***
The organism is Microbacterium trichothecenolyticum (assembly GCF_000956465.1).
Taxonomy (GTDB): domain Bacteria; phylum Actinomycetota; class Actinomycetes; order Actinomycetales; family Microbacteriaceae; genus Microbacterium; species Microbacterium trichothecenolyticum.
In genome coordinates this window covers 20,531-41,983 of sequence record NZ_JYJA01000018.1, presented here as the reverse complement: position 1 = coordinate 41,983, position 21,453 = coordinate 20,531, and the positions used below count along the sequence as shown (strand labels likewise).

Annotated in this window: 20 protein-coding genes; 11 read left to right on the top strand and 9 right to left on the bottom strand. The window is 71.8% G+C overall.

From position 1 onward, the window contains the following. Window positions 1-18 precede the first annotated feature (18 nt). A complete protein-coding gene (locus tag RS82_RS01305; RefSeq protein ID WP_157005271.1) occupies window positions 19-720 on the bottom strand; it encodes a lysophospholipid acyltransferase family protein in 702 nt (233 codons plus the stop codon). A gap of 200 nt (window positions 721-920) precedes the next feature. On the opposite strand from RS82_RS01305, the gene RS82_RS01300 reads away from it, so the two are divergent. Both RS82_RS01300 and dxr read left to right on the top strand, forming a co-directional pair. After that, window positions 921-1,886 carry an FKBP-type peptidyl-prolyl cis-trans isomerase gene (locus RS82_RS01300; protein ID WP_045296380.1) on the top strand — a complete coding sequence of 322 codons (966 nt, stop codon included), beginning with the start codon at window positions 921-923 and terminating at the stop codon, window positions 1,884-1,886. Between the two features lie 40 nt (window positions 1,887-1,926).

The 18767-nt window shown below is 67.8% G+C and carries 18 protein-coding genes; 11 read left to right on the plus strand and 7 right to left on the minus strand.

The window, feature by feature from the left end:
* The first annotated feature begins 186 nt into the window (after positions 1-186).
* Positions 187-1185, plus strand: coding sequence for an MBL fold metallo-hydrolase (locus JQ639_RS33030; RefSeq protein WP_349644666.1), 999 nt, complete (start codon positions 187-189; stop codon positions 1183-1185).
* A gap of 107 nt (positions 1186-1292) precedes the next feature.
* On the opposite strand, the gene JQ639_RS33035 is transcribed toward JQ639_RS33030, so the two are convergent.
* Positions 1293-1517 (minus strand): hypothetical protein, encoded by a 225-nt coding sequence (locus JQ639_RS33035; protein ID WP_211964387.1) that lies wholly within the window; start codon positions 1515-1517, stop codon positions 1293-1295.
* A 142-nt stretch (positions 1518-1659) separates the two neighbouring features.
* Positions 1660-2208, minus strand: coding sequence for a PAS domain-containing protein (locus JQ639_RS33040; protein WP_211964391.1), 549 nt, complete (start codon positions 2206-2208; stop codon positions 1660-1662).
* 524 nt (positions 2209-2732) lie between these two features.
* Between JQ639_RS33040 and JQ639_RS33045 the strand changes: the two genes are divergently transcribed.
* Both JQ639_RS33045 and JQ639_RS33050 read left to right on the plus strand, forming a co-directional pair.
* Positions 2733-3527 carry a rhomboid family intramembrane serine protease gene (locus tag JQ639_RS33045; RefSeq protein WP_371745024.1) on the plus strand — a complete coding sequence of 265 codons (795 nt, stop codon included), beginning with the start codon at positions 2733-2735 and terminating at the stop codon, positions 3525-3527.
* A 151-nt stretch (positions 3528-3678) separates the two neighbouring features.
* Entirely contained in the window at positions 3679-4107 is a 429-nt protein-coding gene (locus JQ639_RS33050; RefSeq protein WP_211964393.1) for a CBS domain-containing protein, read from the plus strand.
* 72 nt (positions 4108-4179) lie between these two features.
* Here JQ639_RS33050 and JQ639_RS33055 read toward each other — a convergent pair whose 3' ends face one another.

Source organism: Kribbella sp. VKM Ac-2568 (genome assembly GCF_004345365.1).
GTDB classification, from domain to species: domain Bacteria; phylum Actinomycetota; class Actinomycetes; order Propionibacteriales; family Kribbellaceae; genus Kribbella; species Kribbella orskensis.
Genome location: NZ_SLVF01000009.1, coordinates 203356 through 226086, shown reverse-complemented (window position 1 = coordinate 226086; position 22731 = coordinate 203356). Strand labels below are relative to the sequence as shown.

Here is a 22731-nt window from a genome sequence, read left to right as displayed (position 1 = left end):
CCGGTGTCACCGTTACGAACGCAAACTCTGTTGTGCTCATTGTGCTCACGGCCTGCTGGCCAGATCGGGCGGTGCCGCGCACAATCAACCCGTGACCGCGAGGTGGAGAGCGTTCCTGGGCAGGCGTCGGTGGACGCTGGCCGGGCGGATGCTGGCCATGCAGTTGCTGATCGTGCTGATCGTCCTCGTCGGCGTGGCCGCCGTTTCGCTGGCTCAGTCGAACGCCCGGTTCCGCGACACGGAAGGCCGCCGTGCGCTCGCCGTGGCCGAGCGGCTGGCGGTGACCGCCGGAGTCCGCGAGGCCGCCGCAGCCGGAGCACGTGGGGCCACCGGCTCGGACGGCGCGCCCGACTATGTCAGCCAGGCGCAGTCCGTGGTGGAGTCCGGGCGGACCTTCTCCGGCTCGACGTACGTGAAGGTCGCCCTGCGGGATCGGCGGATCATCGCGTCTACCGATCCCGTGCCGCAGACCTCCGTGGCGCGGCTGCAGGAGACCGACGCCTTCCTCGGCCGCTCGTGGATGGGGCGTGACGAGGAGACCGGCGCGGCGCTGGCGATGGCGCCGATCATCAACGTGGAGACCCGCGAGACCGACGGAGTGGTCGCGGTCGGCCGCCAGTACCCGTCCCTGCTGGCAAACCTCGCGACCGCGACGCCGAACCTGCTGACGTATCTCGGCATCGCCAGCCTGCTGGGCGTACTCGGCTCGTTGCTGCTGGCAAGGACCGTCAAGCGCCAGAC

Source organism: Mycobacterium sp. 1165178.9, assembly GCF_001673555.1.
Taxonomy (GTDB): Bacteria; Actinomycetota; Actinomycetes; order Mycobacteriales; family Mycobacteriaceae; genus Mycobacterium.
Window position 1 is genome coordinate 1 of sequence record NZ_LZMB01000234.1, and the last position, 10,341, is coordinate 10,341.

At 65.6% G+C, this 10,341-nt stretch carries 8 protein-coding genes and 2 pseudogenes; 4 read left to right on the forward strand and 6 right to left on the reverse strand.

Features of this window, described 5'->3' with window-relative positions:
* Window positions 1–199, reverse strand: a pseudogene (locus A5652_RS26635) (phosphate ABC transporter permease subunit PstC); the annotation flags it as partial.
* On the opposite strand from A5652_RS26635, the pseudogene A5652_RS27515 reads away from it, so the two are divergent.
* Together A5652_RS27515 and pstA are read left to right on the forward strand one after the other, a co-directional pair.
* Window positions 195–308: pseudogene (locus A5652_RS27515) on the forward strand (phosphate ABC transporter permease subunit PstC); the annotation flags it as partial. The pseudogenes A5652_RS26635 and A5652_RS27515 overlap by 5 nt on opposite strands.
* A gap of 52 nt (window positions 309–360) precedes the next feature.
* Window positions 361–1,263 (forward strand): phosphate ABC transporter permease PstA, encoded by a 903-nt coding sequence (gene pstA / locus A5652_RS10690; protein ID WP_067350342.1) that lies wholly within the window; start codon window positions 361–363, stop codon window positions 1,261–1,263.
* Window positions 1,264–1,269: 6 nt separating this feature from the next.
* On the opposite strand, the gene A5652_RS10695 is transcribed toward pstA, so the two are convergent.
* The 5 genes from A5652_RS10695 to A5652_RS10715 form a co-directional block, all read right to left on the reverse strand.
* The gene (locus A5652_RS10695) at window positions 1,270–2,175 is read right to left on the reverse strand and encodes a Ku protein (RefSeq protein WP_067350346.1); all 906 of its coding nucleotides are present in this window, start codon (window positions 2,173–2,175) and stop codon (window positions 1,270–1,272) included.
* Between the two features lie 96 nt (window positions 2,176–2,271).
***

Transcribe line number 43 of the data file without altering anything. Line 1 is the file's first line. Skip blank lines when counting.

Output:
* Between the two features lie 96 nt (window positions 2,176–2,271).